The walk from Dastarkhan to the Hostel takes approximately 90 seconds. Dom and Steve decided to spice things up, bored as they were, by taking a new route back. They arrived back at the hostel more than an hour later after having got lost walking round the corner. The saga continues.


DAY 5 in Almaty

The situation was thus. Dom, being the least organised of the group in the run up to the trip, had delayed arranging a Kazakh visa for so long that Kazakhstan had repealed the visa requirement for British citizens. He therefore had 15 days visa-free in Kazakhstan whilst Steve, Ollie and Jack had a full 30 days on their visa. This 15 day quota was running thin due to the delays with the drive shaft. With no available information on the new arrangement, Dom peeled himself from bed, hungover, pre-8am, and set out in search of the British Embassy.

Standing in the address that Google Maps had given him, he could not help but feel as though something was not quite right. There was more greenery than he was expecting, and fewer walls. The British Embassy appeared to be a disused lot with some old children’s play equipment rusting in it. Checking his facts online, he was redirected to a nearby hotel. There was a picture of the hotel on the British consular section’s website. That was how Dom knew he was in the right hotel.

“They have moved”. The stony receptionist told him adamantly. “I don’t know where they have gone”. After a couple of phone calls, she had an address for him. On the opposite side of Almaty, Dom found himself in the building that also housed the US embassy; this seemed hopeful.

The foyer was split into two halves. On the US half sat 6 armed guards in full uniform, set up with a pair of PCs and a full walkthrough metal detector. On the British side sat a
Kazakh teenager in a fake Gucci t shirt playing on her iphone. She stared through his passport with glazed eyes and directed him up 8 floors. Dom, following these instructions, arrived in the offices of the British Council, an organisation for the promotion of British culture and the English language outside the UK. They have absolutely no dealings with Visas, but the staff there had a tip as to where he ought to go next. The directions took him back towards the centre of town to a complex that was approximately 3 minutes’ walk the Hostel. After walking two laps of the complex, Dom eventually realised that his destination was a set of closed shutters adorned with precisely no information as regards opening times. Dom would later discover that August bank holiday applies to British staff working in Almaty. But even if the place had been open, it would have only helped him get a visa for Britain, being the British visa service for Kazakh citizens.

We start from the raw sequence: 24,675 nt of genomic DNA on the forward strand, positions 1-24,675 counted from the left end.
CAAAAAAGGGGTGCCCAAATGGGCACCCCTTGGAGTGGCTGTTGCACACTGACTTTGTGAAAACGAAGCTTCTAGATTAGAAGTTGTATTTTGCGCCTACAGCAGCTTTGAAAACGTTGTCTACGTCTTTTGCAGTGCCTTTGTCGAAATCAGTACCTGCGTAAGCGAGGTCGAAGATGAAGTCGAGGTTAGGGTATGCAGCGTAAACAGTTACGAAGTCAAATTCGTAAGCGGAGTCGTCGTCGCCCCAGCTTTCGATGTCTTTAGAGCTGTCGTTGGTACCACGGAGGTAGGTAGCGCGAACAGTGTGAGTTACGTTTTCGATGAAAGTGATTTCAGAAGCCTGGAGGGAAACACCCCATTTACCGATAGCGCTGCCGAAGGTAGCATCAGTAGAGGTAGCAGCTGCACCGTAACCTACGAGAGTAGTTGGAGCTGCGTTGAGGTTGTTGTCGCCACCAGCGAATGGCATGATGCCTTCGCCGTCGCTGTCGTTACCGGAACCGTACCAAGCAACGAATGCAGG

In a nearby café, Dom phoned the number listed on the British embassy website. The number rang through to silence three or four times before someone answered. “Hello, this is Happyland Almaty!” Bewildered, Dom borrowed the café’s phone. “Happyland Almaty, how can we help?” came the beatific response.

The British embassy in Almaty is not where it says it is, and there is no information at their previous address as to where in fuck’s name they’ve gone. The phone number on their website sometimes rings through to what we can only assume is a child’s play centre or a well-disguised brothel. When you email them, you receive an automated response. More than a week later, they send you a canned response telling you that they cannot advise you on the visa conditions of other nations.

After lunch, Dom and Steve begun another wild goose chase. We did learn an important lesson. When all seems lost, travel agents will try their very best to help. They will make phone calls, print things, give directions and speak English to you. The one that we tried sent us to the (admittedly wrong) immigration police office.

Talking to the single police officer we found there, wedged under a flight of stairs leading up to an apartment building, we were overheard by a short, rotund civilian. She rattled off a couple of phrases in broken English. Nodding in oblivious agreement, we climbed into her car.

At the other end was the correct police station. Our guide/kidnapper melted silently into the crowd. The office looked a little bit like a British post office, except one wall was lined with a cage full of police (the naughty ones, we guessed) and the queuing system involved significantly more ramming than you might find on your typical UK high street. The police there moved us from one queue to another for a little while, sort of how you might shift food you don’t particularly want around your plate, after sadistically hearing out Dom’s tediously long and certainly incomprehensible Russian explanation of why he was there. Eventually another complete stranger told us Dom could only extend his visa for business purposes. Or perhaps he could leave and come back and everything would be fine.

Back at the hostel, we finally managed to get through to a British consular office in Astana. A confused individual, ostensibly working in the visa office for British nationals in Kazakhstan, explained “I am not sure about the visa rules for British Nationals in Kazakhstan. Either way, it is the policy of the British Embassy in Kazakhstan not to give advice on the visa rules for British nationals in Kazakhstan. Unofficially, you could probably leave and come back”.